By Kelsey Mays on January 25, 2013
A few weeks ago we threw the redesigned Toyota RAV4 into our compact crossover affordability index, and the popular Toyota ranked right around the group's average. Subaru fans may notice the outgoing 2013 Forester sat near the bottom, largely because the small SUV got mediocre gas mileage and required stepping up a trim level to get a telescoping steering wheel — one of seven features we included in our pricing scheme.
Our affordability index compared 13 models — each was the least expensive trim level that included common equipment like an automatic transmission, Bluetooth connectivity, steering wheel audio controls, cruise control, remote keyless entry, a USB/audio jack port and tilt/telescoping steering. We also factored in the destination charge and four years of gas.
With its 2014 redesign, the Forester moved up seven spots, thanks to more standard features and better gas mileage. In fact, the new Forester is the third most affordable compact crossover on the market, behind the Mazda CX-5 and Mitsubishi Outlander Sport — and it has standard all-wheel drive.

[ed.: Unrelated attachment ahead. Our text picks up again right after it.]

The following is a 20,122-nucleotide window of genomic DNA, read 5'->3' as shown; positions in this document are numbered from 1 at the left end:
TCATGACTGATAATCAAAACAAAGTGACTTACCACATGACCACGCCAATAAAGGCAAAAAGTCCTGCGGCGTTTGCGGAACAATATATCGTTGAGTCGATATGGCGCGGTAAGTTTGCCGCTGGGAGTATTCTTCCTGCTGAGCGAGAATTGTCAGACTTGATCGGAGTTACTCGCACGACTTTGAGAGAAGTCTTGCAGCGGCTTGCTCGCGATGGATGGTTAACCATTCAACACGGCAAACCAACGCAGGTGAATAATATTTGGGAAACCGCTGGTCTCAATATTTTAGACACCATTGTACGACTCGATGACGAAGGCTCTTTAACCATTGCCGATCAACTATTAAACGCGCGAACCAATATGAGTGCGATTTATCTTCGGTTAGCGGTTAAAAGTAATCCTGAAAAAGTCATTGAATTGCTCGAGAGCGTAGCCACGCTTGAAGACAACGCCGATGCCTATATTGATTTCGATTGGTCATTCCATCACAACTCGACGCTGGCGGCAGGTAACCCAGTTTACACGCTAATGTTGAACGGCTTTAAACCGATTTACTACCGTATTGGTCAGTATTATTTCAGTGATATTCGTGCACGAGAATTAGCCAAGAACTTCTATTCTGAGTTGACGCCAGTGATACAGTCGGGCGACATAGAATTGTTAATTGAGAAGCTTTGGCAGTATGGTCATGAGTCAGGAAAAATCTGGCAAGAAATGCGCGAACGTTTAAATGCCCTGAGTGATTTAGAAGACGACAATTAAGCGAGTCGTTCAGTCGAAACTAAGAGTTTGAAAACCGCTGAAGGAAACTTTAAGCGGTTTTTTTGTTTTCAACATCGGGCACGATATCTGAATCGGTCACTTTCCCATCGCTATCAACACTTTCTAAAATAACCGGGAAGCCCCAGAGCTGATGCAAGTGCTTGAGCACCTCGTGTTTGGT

*Based on 45% highway, 55% city driving, 15,000 annual miles and current national average fuel prices: $3.22 a gallon for regular gasoline, and $3.54 a gallon for premium on the Volkswagen Tiguan. All prices include the manufacturer's destination charge. The Nissan Rogue does not offer a telescoping steering wheel.
If you need all-wheel drive, the Forester effectively advances one spot. The all-wheel-drive CX-5 still exceeds the Subaru, but the Outlander Sport's all-wheel-drive option moves it to just over $30,000 — still enough for a first-place finish.
The base Forester comes with a manual transmission, so we added the standalone continuously variable automatic transmission option ($1,000, down from last year's $1,200). Apart from that, it comes competitively equipped but several competitors — the CX-5, Outlander Sport, Sportage and Equinox — have standard alloy wheels, and the RAV4 and CR-V have a standard backup camera. But the Forester has all the basics, and the step-up 2.5i Premium trim (another $2,000) adds both features, among other extras.
Senior Consumer Affairs Editor Kelsey Mays likes quality, reliability, safety and practicality. But he also likes a fair price. Email Kelsey